Our Bodies Are Not Broken
For centuries science has been the realm of men, but this skews the data. Much science is based on the cultural assumption that women's bodies are faulty, or at the very least passive.
For example, the common assumption until now was that during the conception it's a sperm race with the man’s sperm competing for a passive egg. But we now know the egg actually chooses which sperm it wants and draws it in! Not so passive, hey?
It’s time for a woman’s perspective. Which is why I get soo excited when I come across brilliant women scientists and researchers like Holly Dunsworth. This is what she taught me that totally blew my mind…
There Is No Obstetric Dilemma
For a long time scientists thought that human babies were born ‘early’ or ‘premature’ because when humans became upright our pelvis size couldn’t grow any larger, which means our babies’ brains had to be born when they were still small enough to fit through a woman’s pelvis.
Perhaps this came from the idea that a woman’s body is an imperfect version of a males standard, ideal body. His pelvis is small, her pelvis is big, therefore a large pelvis must be ‘flawed’ in some way.
In fact, Holly’s research is showing a completely different point of view. This is what she emailed me recently and I loved it so much I asked for her permission to share it with you…
“We're not born early or earlier than other primates. Some would assert we are, based on our smaller relative brain size at birth compared to other primates. But I think that's a problematic perspective and an incorrect one to boot.
We have absolutely larger brains at birth compared to all other primates and we have similar or even long, not short, gestation compared to all the rest too. So I say (and others do too) that we're not born early at all. We just have lots more brain growth to experience after we're born than other primates!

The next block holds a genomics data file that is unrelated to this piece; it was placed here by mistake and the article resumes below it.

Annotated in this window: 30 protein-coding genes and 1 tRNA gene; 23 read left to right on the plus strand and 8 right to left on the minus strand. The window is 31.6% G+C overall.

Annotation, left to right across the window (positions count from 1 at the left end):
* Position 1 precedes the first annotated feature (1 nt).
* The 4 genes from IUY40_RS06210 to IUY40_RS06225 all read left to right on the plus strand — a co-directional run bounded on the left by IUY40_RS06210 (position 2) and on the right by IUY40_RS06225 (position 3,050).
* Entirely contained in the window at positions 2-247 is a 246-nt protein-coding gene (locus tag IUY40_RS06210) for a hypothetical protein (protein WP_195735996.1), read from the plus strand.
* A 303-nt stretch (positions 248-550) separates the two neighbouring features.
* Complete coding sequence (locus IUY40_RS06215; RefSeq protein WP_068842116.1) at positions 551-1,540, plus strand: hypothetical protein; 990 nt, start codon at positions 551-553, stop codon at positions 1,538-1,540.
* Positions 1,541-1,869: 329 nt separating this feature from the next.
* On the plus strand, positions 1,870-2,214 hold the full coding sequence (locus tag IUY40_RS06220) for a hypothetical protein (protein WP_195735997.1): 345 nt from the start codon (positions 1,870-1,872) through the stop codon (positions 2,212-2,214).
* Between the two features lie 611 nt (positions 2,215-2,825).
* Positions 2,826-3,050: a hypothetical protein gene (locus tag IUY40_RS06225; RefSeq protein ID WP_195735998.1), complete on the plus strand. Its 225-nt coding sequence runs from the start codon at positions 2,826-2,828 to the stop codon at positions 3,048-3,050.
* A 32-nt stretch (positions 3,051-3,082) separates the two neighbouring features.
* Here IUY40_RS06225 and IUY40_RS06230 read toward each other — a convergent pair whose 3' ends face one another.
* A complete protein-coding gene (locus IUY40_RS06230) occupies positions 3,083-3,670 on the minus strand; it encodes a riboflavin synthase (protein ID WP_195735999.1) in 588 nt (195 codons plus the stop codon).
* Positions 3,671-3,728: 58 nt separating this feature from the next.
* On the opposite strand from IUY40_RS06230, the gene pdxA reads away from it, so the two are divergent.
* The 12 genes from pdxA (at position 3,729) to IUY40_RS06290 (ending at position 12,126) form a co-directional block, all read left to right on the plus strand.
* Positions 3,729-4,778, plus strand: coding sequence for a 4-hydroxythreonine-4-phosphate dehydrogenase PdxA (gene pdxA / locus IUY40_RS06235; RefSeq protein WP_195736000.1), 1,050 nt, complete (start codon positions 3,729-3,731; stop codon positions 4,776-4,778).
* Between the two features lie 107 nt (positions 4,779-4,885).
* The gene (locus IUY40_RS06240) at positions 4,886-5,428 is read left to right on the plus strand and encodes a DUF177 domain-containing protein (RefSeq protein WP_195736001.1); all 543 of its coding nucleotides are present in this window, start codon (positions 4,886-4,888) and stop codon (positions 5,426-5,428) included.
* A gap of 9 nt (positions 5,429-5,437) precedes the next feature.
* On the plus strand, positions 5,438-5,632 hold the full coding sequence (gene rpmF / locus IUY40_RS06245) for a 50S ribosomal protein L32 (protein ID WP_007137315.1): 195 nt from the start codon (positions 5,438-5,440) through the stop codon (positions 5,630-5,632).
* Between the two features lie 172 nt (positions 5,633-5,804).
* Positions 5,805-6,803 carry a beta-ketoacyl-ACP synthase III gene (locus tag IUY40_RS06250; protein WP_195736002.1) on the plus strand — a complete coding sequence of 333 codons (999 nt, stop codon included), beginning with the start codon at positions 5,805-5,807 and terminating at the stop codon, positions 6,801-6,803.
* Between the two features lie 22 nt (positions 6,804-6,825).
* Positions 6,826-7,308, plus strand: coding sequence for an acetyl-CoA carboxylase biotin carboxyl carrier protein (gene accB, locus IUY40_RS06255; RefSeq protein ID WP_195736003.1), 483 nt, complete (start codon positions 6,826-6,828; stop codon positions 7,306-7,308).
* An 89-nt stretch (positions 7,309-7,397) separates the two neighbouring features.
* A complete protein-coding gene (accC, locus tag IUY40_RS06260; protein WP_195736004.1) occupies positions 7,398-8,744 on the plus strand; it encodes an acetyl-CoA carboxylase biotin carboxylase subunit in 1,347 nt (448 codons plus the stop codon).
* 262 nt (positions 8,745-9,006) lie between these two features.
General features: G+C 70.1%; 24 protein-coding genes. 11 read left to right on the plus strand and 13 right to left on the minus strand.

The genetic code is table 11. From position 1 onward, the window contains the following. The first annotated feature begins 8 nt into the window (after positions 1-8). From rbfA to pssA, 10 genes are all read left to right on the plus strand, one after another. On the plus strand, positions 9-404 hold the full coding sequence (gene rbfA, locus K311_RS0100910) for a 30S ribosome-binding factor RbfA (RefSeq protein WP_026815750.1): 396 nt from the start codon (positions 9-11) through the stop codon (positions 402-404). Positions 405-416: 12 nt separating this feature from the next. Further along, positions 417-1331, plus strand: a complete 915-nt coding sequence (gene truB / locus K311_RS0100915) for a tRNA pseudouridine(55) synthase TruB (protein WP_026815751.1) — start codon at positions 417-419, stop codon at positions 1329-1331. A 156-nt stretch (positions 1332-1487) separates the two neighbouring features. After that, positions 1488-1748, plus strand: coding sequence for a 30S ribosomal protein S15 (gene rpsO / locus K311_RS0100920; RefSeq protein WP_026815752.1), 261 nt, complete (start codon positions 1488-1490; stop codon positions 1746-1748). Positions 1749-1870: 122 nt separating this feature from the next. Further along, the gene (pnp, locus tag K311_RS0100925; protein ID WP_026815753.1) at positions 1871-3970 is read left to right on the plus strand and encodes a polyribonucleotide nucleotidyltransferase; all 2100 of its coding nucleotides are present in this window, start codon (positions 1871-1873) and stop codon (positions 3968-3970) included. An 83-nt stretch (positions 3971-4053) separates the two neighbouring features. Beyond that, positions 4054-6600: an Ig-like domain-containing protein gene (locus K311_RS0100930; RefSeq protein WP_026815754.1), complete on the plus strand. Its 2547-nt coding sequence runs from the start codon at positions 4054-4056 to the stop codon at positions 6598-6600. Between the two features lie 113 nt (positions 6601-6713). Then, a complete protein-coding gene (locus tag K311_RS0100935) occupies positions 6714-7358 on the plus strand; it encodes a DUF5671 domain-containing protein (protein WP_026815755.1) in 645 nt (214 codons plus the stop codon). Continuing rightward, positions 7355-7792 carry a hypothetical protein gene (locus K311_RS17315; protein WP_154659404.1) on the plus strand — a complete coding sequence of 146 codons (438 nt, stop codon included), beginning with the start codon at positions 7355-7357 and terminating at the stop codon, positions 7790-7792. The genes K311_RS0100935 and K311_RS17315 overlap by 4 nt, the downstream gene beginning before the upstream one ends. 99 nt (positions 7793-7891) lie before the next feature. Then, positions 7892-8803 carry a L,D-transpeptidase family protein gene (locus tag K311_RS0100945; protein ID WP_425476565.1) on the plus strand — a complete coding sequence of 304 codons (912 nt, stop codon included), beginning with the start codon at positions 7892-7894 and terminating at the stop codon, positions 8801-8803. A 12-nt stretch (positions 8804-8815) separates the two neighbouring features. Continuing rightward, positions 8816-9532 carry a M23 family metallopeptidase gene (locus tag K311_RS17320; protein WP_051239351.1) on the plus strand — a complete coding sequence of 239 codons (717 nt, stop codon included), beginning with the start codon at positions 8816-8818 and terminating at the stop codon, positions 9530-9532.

I definitely think it's the journey that's more important than the destination, so what goes into brain development and what goes on during it is the key factor in our evolutionary history more than the resulting huge brain at the end of the process. But most people like to focus on that big brain that results.
Our bodies are not broken. There is no obstetrical dilemma! Evolution is true but evolutionary thinkers have been wrong about childbirth.”
Isn’t that mind-blowing? I’m hoping to interview Holly, along with some other amazing women scientists and researchers for my upcoming book.
Perhaps humans are hardwired to have their brain develop in a highly social environment! If you think about it, our large brains and highly complex social structures are what make humans different from all other animals.
When a baby’s brain is developing in a womb, it’s quiet, dark and the temperature’s regulated: there’s very little stimulation.
When you think of a baby outside the womb, there are lots of cuddles and kisses, there’s heaps of skin-on-skin, singing, talking, and rocking.
All of these relationships, all of this love and all of this intense emotional development are what make humans human!
Instead of blaming women's faulty bodies for birthing too early, we should be celebrating women's brilliance in devising a reproductive strategy that results our ultimate success as a species - empathetic and compassionate people.
Three cheers for mothers!
Read more about Holly’s work here: